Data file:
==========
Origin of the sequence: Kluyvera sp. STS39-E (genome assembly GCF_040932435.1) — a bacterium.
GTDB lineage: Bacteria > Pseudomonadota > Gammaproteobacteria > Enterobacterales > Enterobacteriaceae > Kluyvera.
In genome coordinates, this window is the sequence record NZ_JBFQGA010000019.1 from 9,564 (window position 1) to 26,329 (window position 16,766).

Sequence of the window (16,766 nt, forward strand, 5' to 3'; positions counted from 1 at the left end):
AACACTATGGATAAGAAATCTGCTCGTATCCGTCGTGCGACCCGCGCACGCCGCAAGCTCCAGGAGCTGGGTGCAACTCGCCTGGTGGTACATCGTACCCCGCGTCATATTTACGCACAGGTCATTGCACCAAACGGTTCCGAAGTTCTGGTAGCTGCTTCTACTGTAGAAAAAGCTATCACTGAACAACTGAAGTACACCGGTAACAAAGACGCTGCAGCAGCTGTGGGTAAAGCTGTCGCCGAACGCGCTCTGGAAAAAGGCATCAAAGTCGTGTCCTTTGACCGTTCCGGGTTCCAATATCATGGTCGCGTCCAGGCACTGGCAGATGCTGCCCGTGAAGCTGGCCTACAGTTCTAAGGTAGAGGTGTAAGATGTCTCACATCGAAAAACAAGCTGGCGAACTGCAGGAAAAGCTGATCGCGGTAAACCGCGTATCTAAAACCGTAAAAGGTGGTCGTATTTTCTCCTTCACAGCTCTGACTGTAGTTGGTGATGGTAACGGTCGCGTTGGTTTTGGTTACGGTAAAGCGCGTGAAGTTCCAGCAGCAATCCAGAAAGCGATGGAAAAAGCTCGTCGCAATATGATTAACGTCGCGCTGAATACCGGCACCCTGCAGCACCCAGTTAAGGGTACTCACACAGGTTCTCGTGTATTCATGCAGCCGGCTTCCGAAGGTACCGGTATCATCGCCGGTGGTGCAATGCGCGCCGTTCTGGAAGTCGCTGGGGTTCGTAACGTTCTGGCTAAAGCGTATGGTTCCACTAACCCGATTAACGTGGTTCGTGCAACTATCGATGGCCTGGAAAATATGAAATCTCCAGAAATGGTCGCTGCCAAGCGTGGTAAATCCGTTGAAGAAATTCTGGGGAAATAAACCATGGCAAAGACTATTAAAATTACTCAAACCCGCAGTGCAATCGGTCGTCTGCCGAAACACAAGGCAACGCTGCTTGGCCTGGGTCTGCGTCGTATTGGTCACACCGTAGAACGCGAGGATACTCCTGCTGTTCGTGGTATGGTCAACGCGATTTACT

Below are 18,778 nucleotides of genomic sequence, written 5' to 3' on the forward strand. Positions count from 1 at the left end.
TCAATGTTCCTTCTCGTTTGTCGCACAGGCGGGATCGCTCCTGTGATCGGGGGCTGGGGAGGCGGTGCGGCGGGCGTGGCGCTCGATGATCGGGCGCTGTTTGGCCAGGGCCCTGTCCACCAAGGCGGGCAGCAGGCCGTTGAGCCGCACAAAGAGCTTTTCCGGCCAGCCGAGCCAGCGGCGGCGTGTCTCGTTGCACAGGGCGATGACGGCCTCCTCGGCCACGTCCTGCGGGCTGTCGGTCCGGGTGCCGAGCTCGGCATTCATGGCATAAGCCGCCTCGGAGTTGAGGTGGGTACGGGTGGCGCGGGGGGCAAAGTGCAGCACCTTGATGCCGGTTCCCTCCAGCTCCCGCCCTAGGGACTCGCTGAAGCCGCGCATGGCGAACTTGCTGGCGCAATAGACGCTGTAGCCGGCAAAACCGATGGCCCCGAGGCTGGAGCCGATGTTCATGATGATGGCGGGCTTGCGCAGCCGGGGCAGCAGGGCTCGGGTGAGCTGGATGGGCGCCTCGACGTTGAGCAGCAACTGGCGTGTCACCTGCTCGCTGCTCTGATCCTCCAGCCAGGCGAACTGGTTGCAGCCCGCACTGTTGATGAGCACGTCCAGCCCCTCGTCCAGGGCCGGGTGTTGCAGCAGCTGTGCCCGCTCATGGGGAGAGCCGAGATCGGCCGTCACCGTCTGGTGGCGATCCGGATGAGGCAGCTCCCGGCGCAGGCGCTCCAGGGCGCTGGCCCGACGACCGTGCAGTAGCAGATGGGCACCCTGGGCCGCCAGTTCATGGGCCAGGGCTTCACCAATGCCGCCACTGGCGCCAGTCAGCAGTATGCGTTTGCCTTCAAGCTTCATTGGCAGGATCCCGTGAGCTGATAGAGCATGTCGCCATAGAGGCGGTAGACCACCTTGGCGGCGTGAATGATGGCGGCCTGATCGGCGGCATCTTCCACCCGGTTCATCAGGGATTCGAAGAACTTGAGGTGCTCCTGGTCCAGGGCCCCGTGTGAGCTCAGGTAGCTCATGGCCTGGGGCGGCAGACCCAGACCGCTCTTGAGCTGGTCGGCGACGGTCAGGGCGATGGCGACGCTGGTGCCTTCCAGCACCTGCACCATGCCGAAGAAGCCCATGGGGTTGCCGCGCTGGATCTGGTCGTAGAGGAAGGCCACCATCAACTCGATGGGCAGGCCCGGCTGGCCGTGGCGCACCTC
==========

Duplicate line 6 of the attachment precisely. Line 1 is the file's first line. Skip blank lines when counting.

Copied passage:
Below are 18,778 nucleotides of genomic sequence, written 5' to 3' on the forward strand. Positions count from 1 at the left end.